Our impending Syria war is all over the papers again today, and there's an interesting trend developing.
Type "Syria war" into Google News and you'll quickly get the impression that there's a lively debate over the usefulness of wars in the Middle East. To read some sources, this debate only even exists at all because of the wildly unpopular and berserk radicalism of the leader of the opposition, but the overwhelming majority of writers and politicians seem to agree: this war will almost certainly end in at least a partial success.
I have no idea quite why this should be the case, since our experience in the last fifteen years has demonstrated quite neatly that our humanitarian wars almost never work, and are in fact greatly more likely to leave the people that we're trying to assist hugely worse off, or dead.
So you'd think that this would be the end of the debate about the usefulness of wars, or at least of humanitarian wars in the Middle East. It's not like we've only seen this play out once, or anything - we're long past the point where it was controversial, and we can now observe trends and draw hard conclusions.
We can happily concede that of course, it's possible that any particular new war will work - in much the same way that it's possible that I might score a World Cup goal for Scotland - but we can say with a very high degree of confidence that it probably won't work*. I foolishly expect this to be universally accepted fact, myself.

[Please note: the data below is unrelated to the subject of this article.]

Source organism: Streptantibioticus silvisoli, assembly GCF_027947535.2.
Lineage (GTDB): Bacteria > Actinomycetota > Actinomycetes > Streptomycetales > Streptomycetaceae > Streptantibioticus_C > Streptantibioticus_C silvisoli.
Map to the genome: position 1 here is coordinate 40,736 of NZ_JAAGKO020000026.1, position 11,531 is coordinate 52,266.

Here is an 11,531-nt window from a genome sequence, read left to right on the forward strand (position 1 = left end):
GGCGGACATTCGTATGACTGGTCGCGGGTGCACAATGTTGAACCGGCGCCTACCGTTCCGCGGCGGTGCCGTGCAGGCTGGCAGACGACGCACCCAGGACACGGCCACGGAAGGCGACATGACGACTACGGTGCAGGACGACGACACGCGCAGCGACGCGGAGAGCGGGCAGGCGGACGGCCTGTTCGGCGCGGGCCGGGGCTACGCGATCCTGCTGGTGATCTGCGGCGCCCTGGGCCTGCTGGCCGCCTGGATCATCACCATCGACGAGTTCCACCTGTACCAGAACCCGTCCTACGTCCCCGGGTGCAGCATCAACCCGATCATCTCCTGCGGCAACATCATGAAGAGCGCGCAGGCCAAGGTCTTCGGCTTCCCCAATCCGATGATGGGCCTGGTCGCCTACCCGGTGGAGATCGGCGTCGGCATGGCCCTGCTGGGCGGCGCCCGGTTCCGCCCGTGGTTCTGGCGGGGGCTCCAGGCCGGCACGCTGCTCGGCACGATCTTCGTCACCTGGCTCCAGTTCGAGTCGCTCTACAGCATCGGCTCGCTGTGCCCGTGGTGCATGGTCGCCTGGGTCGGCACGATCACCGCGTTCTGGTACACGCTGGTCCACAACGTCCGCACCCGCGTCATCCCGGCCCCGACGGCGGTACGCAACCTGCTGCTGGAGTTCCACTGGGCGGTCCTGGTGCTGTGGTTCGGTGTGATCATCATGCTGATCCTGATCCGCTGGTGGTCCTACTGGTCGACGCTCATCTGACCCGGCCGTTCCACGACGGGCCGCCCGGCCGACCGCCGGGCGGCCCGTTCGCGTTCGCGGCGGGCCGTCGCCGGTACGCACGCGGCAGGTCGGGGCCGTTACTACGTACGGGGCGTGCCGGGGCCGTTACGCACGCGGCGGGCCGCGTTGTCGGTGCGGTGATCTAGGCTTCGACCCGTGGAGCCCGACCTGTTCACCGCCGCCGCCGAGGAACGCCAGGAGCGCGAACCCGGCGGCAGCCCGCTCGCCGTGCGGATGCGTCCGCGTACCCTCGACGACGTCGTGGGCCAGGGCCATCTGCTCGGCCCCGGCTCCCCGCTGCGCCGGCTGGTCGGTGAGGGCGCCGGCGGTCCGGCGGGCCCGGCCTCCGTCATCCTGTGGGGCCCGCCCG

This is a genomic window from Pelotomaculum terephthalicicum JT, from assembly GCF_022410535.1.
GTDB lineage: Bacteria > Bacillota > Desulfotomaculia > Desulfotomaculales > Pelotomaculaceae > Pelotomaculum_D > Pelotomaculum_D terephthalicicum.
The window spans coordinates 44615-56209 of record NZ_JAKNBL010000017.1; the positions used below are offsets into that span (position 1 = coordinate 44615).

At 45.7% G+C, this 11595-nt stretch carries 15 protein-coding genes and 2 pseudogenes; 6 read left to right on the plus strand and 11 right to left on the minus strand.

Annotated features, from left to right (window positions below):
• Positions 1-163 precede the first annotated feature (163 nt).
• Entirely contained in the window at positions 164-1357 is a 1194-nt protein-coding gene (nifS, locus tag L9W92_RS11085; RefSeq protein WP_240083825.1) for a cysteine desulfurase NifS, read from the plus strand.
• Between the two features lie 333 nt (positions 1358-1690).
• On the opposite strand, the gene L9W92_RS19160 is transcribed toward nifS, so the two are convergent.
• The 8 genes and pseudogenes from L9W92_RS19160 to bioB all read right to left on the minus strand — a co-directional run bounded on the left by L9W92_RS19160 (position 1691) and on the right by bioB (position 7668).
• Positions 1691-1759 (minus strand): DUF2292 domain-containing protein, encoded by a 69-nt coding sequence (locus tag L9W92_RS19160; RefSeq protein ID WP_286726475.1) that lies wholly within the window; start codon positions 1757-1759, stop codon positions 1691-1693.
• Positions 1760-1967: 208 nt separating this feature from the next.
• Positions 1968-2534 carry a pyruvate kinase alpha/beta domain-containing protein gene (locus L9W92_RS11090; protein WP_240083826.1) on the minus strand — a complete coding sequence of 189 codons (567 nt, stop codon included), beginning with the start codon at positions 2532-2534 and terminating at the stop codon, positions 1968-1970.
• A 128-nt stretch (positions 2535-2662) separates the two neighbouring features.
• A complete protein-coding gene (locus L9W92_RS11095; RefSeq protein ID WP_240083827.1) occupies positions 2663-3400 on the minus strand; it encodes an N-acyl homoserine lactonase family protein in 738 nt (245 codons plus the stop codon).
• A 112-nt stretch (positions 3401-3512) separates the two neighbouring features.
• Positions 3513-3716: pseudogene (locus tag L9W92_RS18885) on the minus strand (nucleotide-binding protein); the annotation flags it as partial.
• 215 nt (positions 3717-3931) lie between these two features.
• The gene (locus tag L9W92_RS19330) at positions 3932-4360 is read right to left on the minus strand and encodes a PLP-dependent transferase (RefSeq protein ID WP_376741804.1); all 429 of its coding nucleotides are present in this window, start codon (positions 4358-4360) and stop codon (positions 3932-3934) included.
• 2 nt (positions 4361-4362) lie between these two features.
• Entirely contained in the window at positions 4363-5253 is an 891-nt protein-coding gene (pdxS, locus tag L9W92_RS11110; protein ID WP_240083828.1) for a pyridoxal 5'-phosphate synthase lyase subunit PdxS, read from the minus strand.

I'd also suggest that this should affect our thinking about any new proposal for war. After all, if trains operated at the same failure rate as our wars, nobody would ever set foot on one. If politicians and pundits near-unanimously responded to train crashes by announcing faster and more rickety trains, then we'd all assume that those people were dangerously unhinged and unreliable, and we'd never listen to their advice about anything.
The basic conclusion that we can draw is this, though: Our new war will probably be a failure too, and possibly a terrible one.
Now, with this in mind, try that Google search again and see if anything it returns reflects this reality.
There ain't much, is there?
What there is, is plenty of hysterical denunciation for people who point out our dreadful failure rate. I've picked McTernan's gloriously deranged Telegraph article as an example, because it's the wackiest, but with most of today's coverage, it's mainly a difference of tone rather than content.
Now, why do we think it is, that the most glaringly obvious fact about our recent military adventures is almost entirely invisible in our discussion of our involvement in this war? And, can we draw any conclusions about the people who seem to have overlooked it?
*This one is probably the best, although I've never heard of the author, who openly admits that the war probably won't work and backs it anyway.